Holy Week begins with Palm Sunday, commemorating Jesus's triumphant entry into Jerusalem, where throngs of people welcomed him into that city as the chosen one of God, whom they hoped would free the people from the bondage of oppression. In the minds of the people of Judea, that bondage was political, and the hope was that legions of God's army would follow the Messiah and free them from the bondage of their oppressors, at that time the Roman Empire. Quickly it became apparent that Jesus's agenda was not the same as their own. The first thing he did was enter King Solomon's Temple, and smash the tables of the merchants who set up shop inside the most sacred place of the Jewish people, saying "this is the house of God but you have made it a den of thieves." If that weren't enough, he then said, "destroy this Temple, and I will rebuild it in three days." Iconoclastic talk to be sure, especially for the elders of the faith who were always skeptical of people with Messianic claims who in those days, were a dime a dozen. This Jesus character it seemed, was particularly dangerous, as by attacking the goings on of the Temple itself,  he threatened the very core of their most sacred tradition. Clearly he had to be dealt with. Meanwhile the people themselves became disillusioned with Jesus as it soon became clear that he had no intention of toppling the government; heck he even dined with the most reviled representatives of the State, the tax collectors.

Given all that, it should come as little surprise that when Pontius Pilate gave them a choice, the people chose to spare the life of Barabbas, a tried and true zealot willing to fight for liberation, rather than Jesus, whom by then they considered a fraud. Thusly, Pilate washed his hands of the crucifixion of Jesus as he cynically claimed he was carrying out the will of the people. According to the Gospel of Matthew he told them: "I am innocent of this man's blood. The responsibility is yours!" To which the people replied: "His blood be on us and on our children!"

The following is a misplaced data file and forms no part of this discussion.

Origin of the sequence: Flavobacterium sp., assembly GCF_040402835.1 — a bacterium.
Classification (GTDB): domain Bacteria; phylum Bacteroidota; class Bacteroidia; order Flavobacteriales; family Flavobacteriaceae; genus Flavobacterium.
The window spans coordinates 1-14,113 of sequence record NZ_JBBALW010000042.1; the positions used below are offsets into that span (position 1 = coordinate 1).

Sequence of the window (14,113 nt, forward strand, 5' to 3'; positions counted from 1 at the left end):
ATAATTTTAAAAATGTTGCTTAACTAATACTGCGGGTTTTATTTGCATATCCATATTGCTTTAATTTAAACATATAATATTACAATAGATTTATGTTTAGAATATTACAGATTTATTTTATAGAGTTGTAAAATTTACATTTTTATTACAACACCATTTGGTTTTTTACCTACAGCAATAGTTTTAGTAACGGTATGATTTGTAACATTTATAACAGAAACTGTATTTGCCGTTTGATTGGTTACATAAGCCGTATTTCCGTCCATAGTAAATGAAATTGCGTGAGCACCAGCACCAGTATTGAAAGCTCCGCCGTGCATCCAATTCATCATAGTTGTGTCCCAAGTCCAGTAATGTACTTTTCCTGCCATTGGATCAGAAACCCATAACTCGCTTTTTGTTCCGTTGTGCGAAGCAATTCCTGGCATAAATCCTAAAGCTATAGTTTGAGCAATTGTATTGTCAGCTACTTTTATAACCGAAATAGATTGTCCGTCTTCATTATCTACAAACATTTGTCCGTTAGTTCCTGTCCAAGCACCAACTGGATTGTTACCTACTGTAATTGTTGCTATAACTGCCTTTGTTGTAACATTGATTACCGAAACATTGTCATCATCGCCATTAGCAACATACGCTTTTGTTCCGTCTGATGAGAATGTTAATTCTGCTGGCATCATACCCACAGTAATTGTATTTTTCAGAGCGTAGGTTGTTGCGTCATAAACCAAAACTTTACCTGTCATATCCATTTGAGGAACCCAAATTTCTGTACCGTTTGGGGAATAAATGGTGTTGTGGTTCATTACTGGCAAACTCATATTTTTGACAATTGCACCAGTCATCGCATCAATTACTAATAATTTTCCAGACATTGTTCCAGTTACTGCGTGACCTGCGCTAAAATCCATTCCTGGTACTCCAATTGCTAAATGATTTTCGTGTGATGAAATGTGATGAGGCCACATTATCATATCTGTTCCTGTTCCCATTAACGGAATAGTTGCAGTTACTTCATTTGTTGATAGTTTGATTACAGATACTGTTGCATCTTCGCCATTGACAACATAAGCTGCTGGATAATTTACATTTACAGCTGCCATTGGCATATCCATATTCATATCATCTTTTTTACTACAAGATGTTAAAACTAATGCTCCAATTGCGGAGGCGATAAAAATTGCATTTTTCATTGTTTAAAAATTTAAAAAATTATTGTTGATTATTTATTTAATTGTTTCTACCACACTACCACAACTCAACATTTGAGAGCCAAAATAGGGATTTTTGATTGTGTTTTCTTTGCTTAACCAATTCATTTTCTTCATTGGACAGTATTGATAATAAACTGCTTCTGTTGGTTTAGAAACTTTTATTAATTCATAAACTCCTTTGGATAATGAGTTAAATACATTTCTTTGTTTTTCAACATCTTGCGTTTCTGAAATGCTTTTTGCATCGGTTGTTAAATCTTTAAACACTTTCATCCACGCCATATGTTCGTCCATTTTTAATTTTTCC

Sadly, as a consequence of those three sentences, for two millennia in the eyes of some, the culpability for the death of Jesus, to Christians the Son of God, has been laid at the feet of the Jews.

This is the clearest, most painful, and egregious example of the destructive power of taking scripture out of context. It represents a complete misunderstanding, misrepresentation and perversion of the entire meaning of Christian thought. Yet there it is in black and white, "the people..." (in some translations, "the Jews") "...replied: His blood be on us and on our children."